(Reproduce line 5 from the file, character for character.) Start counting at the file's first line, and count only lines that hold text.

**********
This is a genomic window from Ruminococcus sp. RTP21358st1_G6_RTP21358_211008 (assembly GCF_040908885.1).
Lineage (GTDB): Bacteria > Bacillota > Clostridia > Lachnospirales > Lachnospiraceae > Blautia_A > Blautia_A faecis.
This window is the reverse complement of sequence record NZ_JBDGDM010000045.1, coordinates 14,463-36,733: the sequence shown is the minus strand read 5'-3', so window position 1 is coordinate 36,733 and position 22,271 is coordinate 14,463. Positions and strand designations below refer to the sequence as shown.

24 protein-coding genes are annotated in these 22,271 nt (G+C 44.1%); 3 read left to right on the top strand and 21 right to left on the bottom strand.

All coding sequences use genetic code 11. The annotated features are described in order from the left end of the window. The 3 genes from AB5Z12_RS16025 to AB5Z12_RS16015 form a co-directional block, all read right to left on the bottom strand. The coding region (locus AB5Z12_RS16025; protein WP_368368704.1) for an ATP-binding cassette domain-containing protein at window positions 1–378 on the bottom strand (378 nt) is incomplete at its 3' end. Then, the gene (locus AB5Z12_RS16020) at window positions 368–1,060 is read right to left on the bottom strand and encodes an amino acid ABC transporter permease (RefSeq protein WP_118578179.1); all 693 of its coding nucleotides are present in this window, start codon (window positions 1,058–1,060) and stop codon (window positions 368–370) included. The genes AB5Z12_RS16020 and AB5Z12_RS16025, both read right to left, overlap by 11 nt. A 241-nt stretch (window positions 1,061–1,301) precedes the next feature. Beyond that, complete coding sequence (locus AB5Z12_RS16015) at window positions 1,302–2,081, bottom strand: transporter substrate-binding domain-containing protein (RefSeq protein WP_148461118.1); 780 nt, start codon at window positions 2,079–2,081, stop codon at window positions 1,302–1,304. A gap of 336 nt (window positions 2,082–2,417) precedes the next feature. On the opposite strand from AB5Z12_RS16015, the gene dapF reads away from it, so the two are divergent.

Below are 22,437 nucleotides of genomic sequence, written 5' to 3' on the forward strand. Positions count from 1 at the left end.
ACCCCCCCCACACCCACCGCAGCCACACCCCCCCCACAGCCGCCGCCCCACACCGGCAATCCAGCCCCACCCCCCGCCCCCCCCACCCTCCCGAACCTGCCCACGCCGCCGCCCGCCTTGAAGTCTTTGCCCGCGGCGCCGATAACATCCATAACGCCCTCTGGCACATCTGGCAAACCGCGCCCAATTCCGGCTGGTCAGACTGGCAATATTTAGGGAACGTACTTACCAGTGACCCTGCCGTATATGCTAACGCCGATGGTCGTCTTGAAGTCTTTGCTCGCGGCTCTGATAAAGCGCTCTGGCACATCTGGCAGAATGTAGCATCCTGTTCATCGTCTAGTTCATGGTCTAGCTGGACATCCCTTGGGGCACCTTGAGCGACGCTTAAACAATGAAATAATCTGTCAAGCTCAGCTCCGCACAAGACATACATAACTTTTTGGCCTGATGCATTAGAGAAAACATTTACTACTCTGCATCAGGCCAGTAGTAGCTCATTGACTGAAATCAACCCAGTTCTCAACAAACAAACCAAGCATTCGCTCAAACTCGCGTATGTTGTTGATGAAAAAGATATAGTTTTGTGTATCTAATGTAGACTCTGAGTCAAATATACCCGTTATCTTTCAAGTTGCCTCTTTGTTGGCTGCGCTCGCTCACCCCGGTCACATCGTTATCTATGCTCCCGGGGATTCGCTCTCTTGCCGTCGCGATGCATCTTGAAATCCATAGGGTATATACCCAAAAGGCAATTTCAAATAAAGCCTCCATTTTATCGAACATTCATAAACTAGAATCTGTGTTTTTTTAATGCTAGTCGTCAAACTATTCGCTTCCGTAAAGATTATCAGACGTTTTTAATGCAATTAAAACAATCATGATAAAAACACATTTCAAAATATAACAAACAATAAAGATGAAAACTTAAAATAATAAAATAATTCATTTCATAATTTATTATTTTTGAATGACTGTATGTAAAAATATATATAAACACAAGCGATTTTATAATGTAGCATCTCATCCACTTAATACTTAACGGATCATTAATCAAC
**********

All coding sequences use genetic code 11. The annotated features are described in order from the left end of the window. The 3 genes from AB5Z12_RS16025 to AB5Z12_RS16015 form a co-directional block, all read right to left on the bottom strand. The coding region (locus AB5Z12_RS16025; protein WP_368368704.1) for an ATP-binding cassette domain-containing protein at window positions 1–378 on the bottom strand (378 nt) is incomplete at its 3' end. Then, the gene (locus AB5Z12_RS16020) at window positions 368–1,060 is read right to left on the bottom strand and encodes an amino acid ABC transporter permease (RefSeq protein WP_118578179.1); all 693 of its coding nucleotides are present in this window, start codon (window positions 1,058–1,060) and stop codon (window positions 368–370) included. The genes AB5Z12_RS16020 and AB5Z12_RS16025, both read right to left, overlap by 11 nt. A 241-nt stretch (window positions 1,061–1,301) precedes the next feature. Beyond that, complete coding sequence (locus AB5Z12_RS16015) at window positions 1,302–2,081, bottom strand: transporter substrate-binding domain-containing protein (RefSeq protein WP_148461118.1); 780 nt, start codon at window positions 2,079–2,081, stop codon at window positions 1,302–1,304. A gap of 336 nt (window positions 2,082–2,417) precedes the next feature. On the opposite strand from AB5Z12_RS16015, the gene dapF reads away from it, so the two are divergent.